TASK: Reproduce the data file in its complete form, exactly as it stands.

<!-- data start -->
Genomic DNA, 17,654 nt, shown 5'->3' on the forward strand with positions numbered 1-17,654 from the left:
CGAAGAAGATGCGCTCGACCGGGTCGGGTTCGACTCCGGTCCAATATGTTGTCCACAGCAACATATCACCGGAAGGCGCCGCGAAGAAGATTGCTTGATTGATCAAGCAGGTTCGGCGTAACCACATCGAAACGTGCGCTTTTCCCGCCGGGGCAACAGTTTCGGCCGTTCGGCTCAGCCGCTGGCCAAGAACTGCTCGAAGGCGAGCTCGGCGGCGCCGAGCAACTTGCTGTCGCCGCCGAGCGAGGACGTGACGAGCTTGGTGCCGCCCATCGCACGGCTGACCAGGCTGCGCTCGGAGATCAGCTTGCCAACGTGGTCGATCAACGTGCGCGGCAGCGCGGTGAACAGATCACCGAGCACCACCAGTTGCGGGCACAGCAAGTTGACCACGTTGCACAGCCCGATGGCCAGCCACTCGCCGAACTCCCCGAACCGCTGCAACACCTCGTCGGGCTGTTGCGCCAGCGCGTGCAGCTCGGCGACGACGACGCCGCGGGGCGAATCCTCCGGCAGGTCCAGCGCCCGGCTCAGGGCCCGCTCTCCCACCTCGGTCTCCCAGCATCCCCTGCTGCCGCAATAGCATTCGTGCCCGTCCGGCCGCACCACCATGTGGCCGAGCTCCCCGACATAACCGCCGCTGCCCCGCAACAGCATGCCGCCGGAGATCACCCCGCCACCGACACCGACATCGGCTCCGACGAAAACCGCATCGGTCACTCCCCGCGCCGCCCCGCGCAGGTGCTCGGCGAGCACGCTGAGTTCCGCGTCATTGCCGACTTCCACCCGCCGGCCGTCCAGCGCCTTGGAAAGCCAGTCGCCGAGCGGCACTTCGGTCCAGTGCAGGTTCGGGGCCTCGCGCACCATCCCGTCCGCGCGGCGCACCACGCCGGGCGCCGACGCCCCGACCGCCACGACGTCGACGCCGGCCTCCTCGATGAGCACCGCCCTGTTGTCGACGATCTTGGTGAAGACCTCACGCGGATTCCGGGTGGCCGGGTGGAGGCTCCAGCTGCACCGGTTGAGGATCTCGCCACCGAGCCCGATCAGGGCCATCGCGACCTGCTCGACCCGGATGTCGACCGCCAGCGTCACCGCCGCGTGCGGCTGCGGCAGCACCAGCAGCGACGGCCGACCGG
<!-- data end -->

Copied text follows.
Genomic DNA, 17,654 nt, shown 5'->3' on the forward strand with positions numbered 1-17,654 from the left:
CGAAGAAGATGCGCTCGACCGGGTCGGGTTCGACTCCGGTCCAATATGTTGTCCACAGCAACATATCACCGGAAGGCGCCGCGAAGAAGATTGCTTGATTGATCAAGCAGGTTCGGCGTAACCACATCGAAACGTGCGCTTTTCCCGCCGGGGCAACAGTTTCGGCCGTTCGGCTCAGCCGCTGGCCAAGAACTGCTCGAAGGCGAGCTCGGCGGCGCCGAGCAACTTGCTGTCGCCGCCGAGCGAGGACGTGACGAGCTTGGTGCCGCCCATCGCACGGCTGACCAGGCTGCGCTCGGAGATCAGCTTGCCAACGTGGTCGATCAACGTGCGCGGCAGCGCGGTGAACAGATCACCGAGCACCACCAGTTGCGGGCACAGCAAGTTGACCACGTTGCACAGCCCGATGGCCAGCCACTCGCCGAACTCCCCGAACCGCTGCAACACCTCGTCGGGCTGTTGCGCCAGCGCGTGCAGCTCGGCGACGACGACGCCGCGGGGCGAATCCTCCGGCAGGTCCAGCGCCCGGCTCAGGGCCCGCTCTCCCACCTCGGTCTCCCAGCATCCCCTGCTGCCGCAATAGCATTCGTGCCCGTCCGGCCGCACCACCATGTGGCCGAGCTCCCCGACATAACCGCCGCTGCCCCGCAACAGCATGCCGCCGGAGATCACCCCGCCACCGACACCGACATCGGCTCCGACGAAAACCGCATCGGTCACTCCCCGCGCCGCCCCGCGCAGGTGCTCGGCGAGCACGCTGAGTTCCGCGTCATTGCCGACTTCCACCCGCCGGCCGTCCAGCGCCTTGGAAAGCCAGTCGCCGAGCGGCACTTCGGTCCAGTGCAGGTTCGGGGCCTCGCGCACCATCCCGTCCGCGCGGCGCACCACGCCGGGCGCCGACGCCCCGACCGCCACGACGTCGACGCCGGCCTCCTCGATGAGCACCGCCCTGTTGTCGACGATCTTGGTGAAGACCTCACGCGGATTCCGGGTGGCCGGGTGGAGGCTCCAGCTGCACCGGTTGAGGATCTCGCCACCGAGCCCGATCAGGGCCATCGCGACCTGCTCGACCCGGATGTCGACCGCCAGCGTCACCGCCGCGTGCGGCTGCGGCAGCACCAGCAGCGACGGCCGACCGG